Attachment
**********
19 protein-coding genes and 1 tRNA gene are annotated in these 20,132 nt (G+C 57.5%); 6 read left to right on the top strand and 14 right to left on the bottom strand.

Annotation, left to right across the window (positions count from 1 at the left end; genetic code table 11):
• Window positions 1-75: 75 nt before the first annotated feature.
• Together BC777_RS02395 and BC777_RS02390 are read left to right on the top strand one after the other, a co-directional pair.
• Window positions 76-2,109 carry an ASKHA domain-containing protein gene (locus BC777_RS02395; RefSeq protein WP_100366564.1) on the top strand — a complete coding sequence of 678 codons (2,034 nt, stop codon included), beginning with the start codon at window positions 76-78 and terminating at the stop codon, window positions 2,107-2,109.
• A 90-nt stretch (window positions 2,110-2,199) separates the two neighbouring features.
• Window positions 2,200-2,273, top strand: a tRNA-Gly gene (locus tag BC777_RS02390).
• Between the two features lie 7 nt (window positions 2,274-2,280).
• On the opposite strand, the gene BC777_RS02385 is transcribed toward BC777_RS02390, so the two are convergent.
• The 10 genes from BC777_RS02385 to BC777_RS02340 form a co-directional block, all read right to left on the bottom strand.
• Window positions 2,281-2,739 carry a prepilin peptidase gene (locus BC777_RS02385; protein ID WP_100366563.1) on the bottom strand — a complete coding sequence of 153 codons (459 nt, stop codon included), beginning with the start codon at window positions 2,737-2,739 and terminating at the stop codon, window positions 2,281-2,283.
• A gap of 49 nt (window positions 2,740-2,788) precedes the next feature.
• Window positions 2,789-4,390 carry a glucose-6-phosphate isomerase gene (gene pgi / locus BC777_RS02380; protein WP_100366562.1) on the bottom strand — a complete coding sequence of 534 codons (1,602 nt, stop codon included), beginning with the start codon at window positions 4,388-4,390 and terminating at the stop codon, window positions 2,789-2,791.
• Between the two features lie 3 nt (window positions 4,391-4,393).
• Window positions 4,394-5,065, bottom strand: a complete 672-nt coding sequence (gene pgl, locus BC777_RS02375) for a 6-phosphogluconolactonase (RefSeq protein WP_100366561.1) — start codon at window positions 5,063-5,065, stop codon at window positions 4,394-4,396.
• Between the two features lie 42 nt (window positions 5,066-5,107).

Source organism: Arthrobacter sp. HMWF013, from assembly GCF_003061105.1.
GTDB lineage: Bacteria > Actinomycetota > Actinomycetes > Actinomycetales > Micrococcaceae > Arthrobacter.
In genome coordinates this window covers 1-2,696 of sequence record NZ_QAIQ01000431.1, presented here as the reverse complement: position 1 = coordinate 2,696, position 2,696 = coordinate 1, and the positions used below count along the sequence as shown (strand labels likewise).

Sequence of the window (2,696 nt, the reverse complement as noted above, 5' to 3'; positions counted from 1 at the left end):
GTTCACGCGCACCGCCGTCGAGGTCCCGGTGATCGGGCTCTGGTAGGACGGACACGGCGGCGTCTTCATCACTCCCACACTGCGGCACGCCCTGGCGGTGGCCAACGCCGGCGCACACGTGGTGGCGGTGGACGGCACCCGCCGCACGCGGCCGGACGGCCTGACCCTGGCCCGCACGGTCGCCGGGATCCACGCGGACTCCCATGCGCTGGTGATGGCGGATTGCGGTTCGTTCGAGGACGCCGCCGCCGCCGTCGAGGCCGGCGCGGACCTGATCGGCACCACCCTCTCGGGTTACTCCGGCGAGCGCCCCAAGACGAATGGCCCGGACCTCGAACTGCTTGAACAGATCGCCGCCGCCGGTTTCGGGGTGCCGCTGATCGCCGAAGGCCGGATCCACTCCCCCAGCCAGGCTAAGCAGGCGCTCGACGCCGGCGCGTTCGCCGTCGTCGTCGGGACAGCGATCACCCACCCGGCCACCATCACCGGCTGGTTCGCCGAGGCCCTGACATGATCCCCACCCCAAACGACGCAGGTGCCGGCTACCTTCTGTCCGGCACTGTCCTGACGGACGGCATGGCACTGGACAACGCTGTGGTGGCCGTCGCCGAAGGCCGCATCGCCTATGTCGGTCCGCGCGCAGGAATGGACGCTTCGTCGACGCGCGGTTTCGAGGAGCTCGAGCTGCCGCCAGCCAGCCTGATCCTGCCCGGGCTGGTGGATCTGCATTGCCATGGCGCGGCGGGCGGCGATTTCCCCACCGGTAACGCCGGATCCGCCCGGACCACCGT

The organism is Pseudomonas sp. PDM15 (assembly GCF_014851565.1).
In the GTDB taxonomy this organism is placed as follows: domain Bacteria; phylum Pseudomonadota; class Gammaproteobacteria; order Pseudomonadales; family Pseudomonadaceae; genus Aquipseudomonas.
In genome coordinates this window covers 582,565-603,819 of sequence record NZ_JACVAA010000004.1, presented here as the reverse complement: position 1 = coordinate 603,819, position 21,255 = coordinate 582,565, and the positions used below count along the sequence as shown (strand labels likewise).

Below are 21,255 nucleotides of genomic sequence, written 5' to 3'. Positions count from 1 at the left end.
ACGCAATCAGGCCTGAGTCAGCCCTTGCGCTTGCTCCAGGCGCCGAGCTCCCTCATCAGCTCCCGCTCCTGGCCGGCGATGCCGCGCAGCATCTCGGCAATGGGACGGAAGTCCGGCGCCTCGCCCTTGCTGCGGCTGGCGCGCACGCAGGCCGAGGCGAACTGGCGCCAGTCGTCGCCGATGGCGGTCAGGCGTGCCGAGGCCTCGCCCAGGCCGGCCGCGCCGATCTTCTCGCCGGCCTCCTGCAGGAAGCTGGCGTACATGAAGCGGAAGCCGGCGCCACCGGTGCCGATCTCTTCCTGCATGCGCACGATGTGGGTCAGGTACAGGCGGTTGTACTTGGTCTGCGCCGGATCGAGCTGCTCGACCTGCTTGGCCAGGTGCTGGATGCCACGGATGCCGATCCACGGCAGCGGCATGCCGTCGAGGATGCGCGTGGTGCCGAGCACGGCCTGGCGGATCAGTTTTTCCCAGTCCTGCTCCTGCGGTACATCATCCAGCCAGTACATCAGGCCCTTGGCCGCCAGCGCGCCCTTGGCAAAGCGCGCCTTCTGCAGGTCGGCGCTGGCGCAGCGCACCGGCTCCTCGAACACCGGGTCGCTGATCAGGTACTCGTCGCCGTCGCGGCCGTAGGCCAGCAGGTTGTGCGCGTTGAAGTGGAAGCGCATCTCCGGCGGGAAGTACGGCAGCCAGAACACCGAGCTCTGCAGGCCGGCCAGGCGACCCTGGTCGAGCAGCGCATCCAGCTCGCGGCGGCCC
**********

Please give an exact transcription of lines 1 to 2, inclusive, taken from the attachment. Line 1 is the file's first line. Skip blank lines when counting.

19 protein-coding genes and 1 tRNA gene are annotated in these 20,132 nt (G+C 57.5%); 6 read left to right on the top strand and 14 right to left on the bottom strand.

Annotation, left to right across the window (positions count from 1 at the left end; genetic code table 11):